Posted on 31 July 2012
Written by Steve Knauth
Sometimes, you just need another boat. Brian Magner and his wife, Maureen, were happy with their 34-foot Boston Whaler, with overnight accommodations for themselves and their grown son and daughter. But for those days when you just want to hop in the boat and go wet a line for a few hours, they started to look for something smaller than the Whaler, something in the way of a 20-or-so-foot, twin-outboard center console — seaworthy, easy to use, economical and safe to run.
“I do a lot of my boating on Buzzards Bay, around Cape Cod and throughout the Boston area,” says Magner, 51, owner of Atlantic Coffee & Provisions Ltd., in Weymouth, Mass. “I was looking for a boat that we could fish off but would also work as a great family boat, one that was safe and dry and would handle the waters of New England.”
He recalled a boat he’d had a ride on once, a center console from Southport Boats, the Maine builder. “I did know about the Southport,” he says. “I’d been out in one before and was very happy with the way she handled.”
Magner set his sights on finding a Southport, and as chance would have it, he found what he wanted close to home, almost in his own backyard. “I had been looking for three or four months, and I was bringing our 34 Boston Whaler Defiance in for winter storage when I noticed a 27-foot Southport center console,” he says. It was in near-perfect condition, and it was just the color he was looking for.
Magner bought the 2007 model through Boston Yacht Sales (www.bostonyacht.com) in February 2010 for around $90,000. “This Southport was beautiful, with a custom T-top with white powder coat on the rails,” he says. The hull is ice-blue, and power is a pair of 250-hp Yamaha outboards.
The Magner family is into their third season with the boat, which is kept at Hingham Harbor Marina in Hingham, Mass., and the love affair hasn’t cooled. Magner grew up in Hingham, spending a lot of time on the water fishing and water skiing, he says. And that’s just the kind of activity he still likes on board. “I enjoy fishing,” he says. “Early on, we go for stripers, then move to tuna and shark. Stripers are my favorite.”
And the Southport 27 has shown itself to be a great family boat. “On the weekends, we all head out for the day and spend the day boating, swimming and just having great family time. In the summer, we like to cruise into Boston with the family or head out to Stellwagen bank to fish. In July, we go down to Cape Cod, Buzzards Bay and Martha’s Vineyard.”
Through it all, the Southport 27 runs “like a champ,” the owner says. “The boat does not porpoise like some of the other boats I have been in, it’s dry, and it gives a great ride.”
The twin Yamahas give the boat a cruising speed of 34 mph (using a combined 14 gallons an hour) and a top end of more than 50 mph, according to Magner. “What else do you need?” he says.
The Southport carries a full complement of new electronics, some for navigation, some for fishing. The setup includes a Raymarine E120 radar/chart plotter/fishfinder, a Raymarine X10 autopilot with ST70 color controller, and a Northstar plotter. The boat also has a JBL MR-32 stereo and an Icom IC-M302 VHF.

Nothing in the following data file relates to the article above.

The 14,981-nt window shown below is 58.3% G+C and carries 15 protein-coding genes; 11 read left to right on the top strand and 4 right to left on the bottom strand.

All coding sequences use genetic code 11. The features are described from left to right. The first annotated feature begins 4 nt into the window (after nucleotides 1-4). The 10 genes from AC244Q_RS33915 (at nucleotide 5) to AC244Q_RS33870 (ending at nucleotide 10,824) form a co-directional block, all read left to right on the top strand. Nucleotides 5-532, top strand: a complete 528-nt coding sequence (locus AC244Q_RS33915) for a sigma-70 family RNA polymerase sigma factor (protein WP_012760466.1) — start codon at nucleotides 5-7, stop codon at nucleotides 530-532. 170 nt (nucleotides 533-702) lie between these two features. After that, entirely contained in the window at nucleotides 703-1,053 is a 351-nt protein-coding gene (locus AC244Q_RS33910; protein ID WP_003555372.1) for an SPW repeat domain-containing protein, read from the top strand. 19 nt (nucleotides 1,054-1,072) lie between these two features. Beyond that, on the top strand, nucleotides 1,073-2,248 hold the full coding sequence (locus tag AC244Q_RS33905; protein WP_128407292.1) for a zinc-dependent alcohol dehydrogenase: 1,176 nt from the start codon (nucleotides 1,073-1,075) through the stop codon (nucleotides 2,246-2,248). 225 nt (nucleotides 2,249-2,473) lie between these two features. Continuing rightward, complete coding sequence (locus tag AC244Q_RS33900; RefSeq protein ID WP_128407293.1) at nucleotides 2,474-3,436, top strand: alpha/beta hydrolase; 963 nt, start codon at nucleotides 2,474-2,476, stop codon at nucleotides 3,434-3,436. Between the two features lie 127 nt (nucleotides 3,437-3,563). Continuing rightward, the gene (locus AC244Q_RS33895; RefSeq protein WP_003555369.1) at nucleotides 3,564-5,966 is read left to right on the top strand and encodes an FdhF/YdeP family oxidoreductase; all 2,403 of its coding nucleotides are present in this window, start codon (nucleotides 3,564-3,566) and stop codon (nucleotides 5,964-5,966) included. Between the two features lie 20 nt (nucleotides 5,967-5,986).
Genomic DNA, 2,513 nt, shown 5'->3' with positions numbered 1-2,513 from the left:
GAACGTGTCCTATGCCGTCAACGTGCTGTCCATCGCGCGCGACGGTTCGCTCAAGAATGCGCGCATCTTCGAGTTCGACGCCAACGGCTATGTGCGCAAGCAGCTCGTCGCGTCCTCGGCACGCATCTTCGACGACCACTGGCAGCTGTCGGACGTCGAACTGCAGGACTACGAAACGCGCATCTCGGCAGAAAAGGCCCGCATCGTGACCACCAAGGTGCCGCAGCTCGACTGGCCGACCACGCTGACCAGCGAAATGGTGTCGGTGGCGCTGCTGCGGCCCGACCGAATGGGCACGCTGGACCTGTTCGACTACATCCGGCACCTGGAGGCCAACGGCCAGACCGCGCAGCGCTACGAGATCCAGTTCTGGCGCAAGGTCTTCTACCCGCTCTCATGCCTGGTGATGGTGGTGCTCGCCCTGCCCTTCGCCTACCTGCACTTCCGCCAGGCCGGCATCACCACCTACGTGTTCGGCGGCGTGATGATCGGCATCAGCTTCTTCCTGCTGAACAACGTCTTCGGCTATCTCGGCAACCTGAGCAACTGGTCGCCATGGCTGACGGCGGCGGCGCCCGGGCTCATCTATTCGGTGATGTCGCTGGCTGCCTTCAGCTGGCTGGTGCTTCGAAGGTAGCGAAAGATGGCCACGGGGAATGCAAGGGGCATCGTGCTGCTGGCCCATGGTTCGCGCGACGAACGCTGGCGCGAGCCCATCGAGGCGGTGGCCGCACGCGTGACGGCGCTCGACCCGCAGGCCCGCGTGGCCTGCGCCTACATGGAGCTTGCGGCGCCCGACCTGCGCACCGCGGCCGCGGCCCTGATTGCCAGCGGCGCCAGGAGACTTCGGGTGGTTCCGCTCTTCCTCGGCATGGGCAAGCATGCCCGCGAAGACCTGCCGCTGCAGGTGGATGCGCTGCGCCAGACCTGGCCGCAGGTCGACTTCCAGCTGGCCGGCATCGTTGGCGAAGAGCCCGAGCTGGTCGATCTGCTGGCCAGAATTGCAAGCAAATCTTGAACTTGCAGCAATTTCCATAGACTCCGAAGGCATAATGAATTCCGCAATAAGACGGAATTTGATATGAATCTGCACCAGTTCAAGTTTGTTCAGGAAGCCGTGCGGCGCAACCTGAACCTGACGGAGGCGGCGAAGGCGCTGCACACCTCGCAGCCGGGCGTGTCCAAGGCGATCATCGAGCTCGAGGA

The simple, open layout, which includes a console head, works out well, too. “I like the seats up in front of the helm console,” says Magner. “But one of the best things is the way the hatch lifts so you can get into the console without hitting your head, like most boats of this size.”
When the family is together, heading out for an afternoon on the water, Magner knows he bought the right boat. “I am extremely happy with my choice,” he says. “Southport has done a great job designing such an outstanding, comfortable and seaworthy boat.”
The Southport 27 rides the Hunt 4 hull, designed by C. Raymond Hunt Associates, that was developed “to utilize the weight of modern twin outboards to provide a soft and dry ride, stable platform, and easy handling,” according to the builder. It’s a deep-vee with a sharp entry, 30 degrees of deadrise around amidships and 22 degrees at the transom. The resin-infused hull is shaped to get the boat up on plane quickly, maintain plane at low speeds and run efficiently over a wide range of speeds.
The boat is laid out with a center console helm station, with the helm offset slightly to port. There’s a bench seat that’s big enough for two overlooking a large dash with room for a full slate of electronics. Fishing gear includes a transom bait box and cutting board, a 38-gallon fishbox with macerator, a 43-gallon live well and a pair of 45-gallon fishboxes forward that double as seats. There’s a standup head in the console — served by a large hatch — and a cockpit sink with a pull-out shower. Storage includes a 31-gallon insulated cooler that doubles as a seat forward of the console, a forward lazarette and a bow locker.
Southport Boats was founded in 2003 by a group of dedicated fishermen and powerboat racing enthusiasts whose intention was to build a series of seaworthy, efficient open fishing boats. They partnered with C. Raymond Hunt Associates to design deep-vee hulls suited to today’s twin-outboard setups. The company was purchased last year by the Kenway Corp., which also owns Maritime Marine, builder of the Maritime Skiff series, and Bristol Harbor Boats. Under the aegis of the Maritime Marine Group, headquartered in Augusta, Maine, the Southport lineup includes the 27 center console along with a 29 in tournament, express and center console configurations.
LOA: 26 feet, 6 inches
BEAM: 9 feet, 6 inches
DRAFT: 1 foot, 8 inches
WEIGHT: 4,600 pounds
POWER: twin 250-hp outboards
FUEL CAPACITY: 204 gallons
BUILDER: Southport Boats, Augusta, Maine, (866) 796-4874. www.southportboats.com
This article originally appeared in the August 2012 issue.
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